“But maybe every life looked wonderful if all you saw was the photo albums.”
What Alice Forgot is not a book I would normally pick up. It doesn't scream to me that it's something I would really love, but after hearing rave reviews, I added it to my Amazon wishlist to investigate at some point the the future. And then, my book swap partner gifted it to me, so I picked it up one afternoon and read it straight through.
And that is why we don't judge books.
I ended up really love Moriarty's book. It was funny, entertaining, and gave me some things to think about. It also led me to checking out another of her books from our media center-The Husband's Secret (which is still sitting unread on my nightstand, but you know...).
What Alice Forgot opens with Alice coming to on the floor of her gym. She doesn't remember why she's there, or who she's with. In fact, she still thinks she's 29, newly married to her love, Nick, and expecting her first child. But no. She's actually 39, has three kids, and is in the midst of divorcing Nick.
It's not a truly original or groundbreaking premise for a book, but it is well-done. I think that Moriarty did a fabulous job of showing that relationships do change over time and that what we think we want forever may not be the same ten years down the road.
“Relationships don’t stay the same. There isn’t time.”
As Alice has lost her memories of the last ten years, we, the readers, get to go along for the ride as she "meets" her children for the first time, sees a ten-years-older Nick, and watch as she struggles to understand why her priorities have changed so drastically. In some ways, it's a bit heartbreaking to see Alice battle her sense of self and what she thinks is most important.
Her relationship with Nick is what really drew me in. As someone who got married young (I married Matt when I was 24, but had been dating him since I was 16/17), I know first-hand that people can change drastically in a marriage. What you think you both want can and will change. Sometimes people change together (so far, that would be Matt and I), and sometimes we don't. Alice and Nick lost that connection, so she searches to find out why.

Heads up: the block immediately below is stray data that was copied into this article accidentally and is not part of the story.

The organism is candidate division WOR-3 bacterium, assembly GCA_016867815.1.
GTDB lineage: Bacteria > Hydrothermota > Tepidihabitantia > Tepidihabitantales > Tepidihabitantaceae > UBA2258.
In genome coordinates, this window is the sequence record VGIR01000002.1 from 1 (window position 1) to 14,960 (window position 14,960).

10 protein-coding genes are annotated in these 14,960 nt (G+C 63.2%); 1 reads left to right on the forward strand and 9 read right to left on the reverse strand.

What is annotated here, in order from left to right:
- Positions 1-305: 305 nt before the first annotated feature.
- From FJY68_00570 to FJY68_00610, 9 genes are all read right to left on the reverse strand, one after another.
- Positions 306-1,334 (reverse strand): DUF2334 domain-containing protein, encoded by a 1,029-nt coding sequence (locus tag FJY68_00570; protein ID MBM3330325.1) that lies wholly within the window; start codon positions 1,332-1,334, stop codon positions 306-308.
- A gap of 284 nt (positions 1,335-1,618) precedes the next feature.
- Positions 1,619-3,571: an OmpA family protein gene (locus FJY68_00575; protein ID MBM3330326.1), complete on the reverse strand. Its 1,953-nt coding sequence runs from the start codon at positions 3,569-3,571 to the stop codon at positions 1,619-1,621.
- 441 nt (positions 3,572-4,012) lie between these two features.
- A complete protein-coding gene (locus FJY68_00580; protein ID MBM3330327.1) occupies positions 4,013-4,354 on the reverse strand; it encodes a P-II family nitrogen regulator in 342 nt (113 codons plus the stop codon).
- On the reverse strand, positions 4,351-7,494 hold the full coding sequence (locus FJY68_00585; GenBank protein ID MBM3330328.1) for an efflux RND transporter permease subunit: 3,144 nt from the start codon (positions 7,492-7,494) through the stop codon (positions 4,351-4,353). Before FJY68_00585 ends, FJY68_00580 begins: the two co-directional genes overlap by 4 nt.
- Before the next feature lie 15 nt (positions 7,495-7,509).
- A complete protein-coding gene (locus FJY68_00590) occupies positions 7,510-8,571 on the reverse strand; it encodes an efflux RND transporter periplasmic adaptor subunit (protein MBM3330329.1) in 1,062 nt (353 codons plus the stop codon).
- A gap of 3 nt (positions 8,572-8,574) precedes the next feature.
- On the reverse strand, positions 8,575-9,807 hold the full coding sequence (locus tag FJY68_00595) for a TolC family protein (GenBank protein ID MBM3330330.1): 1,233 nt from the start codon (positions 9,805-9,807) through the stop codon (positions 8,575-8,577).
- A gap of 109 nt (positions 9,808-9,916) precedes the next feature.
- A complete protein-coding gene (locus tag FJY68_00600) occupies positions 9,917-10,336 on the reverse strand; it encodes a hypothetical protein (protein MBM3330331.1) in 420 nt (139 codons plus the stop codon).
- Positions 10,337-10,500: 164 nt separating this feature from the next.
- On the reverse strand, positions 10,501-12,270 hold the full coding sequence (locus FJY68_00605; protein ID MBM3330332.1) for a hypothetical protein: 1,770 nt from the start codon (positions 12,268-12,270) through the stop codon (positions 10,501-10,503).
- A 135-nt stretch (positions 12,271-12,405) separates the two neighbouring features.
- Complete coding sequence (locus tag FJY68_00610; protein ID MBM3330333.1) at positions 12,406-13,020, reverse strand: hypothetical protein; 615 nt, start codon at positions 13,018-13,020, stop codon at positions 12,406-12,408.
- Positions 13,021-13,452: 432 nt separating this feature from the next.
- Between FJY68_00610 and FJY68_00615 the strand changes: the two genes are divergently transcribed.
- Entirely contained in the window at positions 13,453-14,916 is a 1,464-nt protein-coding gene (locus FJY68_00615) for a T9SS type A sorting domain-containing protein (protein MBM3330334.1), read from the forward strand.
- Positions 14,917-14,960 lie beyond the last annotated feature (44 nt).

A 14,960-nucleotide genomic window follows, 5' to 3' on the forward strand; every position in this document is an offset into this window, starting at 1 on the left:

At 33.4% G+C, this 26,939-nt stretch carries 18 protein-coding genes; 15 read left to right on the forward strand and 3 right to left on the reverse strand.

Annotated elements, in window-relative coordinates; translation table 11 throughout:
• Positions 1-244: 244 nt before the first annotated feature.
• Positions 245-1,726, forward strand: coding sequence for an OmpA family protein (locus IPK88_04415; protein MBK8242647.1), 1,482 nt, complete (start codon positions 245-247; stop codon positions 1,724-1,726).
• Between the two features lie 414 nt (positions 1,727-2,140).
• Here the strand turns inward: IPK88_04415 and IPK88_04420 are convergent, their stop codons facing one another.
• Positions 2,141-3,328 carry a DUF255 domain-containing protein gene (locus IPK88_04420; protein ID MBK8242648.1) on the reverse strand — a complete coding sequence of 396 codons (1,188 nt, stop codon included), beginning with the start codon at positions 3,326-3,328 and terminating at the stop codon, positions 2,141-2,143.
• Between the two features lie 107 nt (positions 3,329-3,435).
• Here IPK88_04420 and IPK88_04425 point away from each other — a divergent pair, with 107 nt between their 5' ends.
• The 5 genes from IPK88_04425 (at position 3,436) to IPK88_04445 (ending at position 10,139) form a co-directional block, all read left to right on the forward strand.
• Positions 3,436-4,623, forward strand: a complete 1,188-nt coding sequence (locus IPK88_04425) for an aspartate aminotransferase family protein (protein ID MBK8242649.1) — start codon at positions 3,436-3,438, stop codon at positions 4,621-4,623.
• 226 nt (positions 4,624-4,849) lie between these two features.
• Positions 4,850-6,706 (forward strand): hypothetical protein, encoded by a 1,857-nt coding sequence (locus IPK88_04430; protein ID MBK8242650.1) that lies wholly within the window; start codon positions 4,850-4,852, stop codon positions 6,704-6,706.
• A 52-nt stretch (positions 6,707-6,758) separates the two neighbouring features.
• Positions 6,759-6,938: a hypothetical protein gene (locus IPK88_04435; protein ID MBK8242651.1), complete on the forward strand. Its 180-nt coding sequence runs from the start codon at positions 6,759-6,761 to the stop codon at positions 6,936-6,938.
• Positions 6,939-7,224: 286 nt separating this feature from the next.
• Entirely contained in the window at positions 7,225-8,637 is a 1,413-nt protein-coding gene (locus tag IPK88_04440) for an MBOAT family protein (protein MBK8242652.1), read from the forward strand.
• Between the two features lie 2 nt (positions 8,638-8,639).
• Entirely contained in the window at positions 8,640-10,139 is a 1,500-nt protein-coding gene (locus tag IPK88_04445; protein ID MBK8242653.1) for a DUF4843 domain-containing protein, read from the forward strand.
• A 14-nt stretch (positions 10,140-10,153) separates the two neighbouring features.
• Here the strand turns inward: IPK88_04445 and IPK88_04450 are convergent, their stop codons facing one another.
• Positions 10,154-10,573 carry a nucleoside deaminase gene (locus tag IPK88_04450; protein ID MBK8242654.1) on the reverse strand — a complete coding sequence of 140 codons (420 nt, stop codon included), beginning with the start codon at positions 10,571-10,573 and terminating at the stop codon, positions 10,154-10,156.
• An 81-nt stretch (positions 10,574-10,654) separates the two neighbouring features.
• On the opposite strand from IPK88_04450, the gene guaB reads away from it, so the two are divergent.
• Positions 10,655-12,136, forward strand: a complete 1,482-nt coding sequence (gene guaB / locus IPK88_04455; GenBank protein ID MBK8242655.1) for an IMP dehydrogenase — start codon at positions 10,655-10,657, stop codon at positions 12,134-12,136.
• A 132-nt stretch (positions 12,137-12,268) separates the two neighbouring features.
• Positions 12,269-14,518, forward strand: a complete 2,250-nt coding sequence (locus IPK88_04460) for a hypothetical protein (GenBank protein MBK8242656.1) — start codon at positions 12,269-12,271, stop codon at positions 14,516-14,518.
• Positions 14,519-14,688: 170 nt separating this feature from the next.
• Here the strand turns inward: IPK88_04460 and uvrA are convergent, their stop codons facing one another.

Alice uncovers a lot of secrets about herself along the way, and slowly begins to fill in the missing pieces of her life. Her journey gives a lot to think about. I mean, would my younger self be happy with where I am now? I don't know. But Alice is forced to face that over and over again.
She's also forced to come to terms with her younger self...and allow herself to feel that freely again. As older Alice, she's lost sight of some of that whimsy. And younger Alice doesn't get the sterner, more serious older version. That's a good message for us-not to lose that sense of youth.
“She had always thought that exquisitely happy time at the beginning of her relationship with Nick was the ultimate, the feeling they'd always be trying to replicate, to get back, but now she realized that was wrong. That was like comparing sparkling mineral water to French champagne. Early love is exciting and exhilarating. It's light and bubbly. Anyone can love like that. But love after three children, after a separation and a near-divorce, after you've hurt each other and forgiven each other, bored each other and surprised each other, after you've seen the worst and the best--well, that sort of a love is ineffable. It deserves its own word.”
There was a larger side story surrounding Alice's sister, Elisabeth, that I have to mention. Elisabeth is someone Alice used to be close to, so when she thinks she still has that closeness, she has to learn Elisabeth's story. Unlike Alice, who had 3 healthy kids, Elisabeth had struggled and struggled to get pregnant, having multiple miscarriages and going through rounds of medical interventions. It's a side story that in some places feels disjointed, but I appreciated it for being there.
In contrast to Alice, Elisabeth's life has been much different, and like Alice, I think she forgot who she used to be before being consumed with her infertility. But, in watching Alice, I think Elisabeth also learns to let go of what she has become and ends the novel much happier than she started.
I also appreciated the raw honesty of her story, as it's something I can understand on some level. It also added another layer to Alice's own transformation and challenges.
“Each memory, good and bad, was another invisible thread that bound them together, even when they were foolishly thinking they could lead separate lives. It was as simple and complicated as that.”
In all, What Alice Forgot was a great read and I know that more by Moriarty is in my future. I am curious to see how they turn this into film, since so much is in Alice's head, but Hollywood can supposedly make miracles happen, right? ;) Let me know what you thought about this one!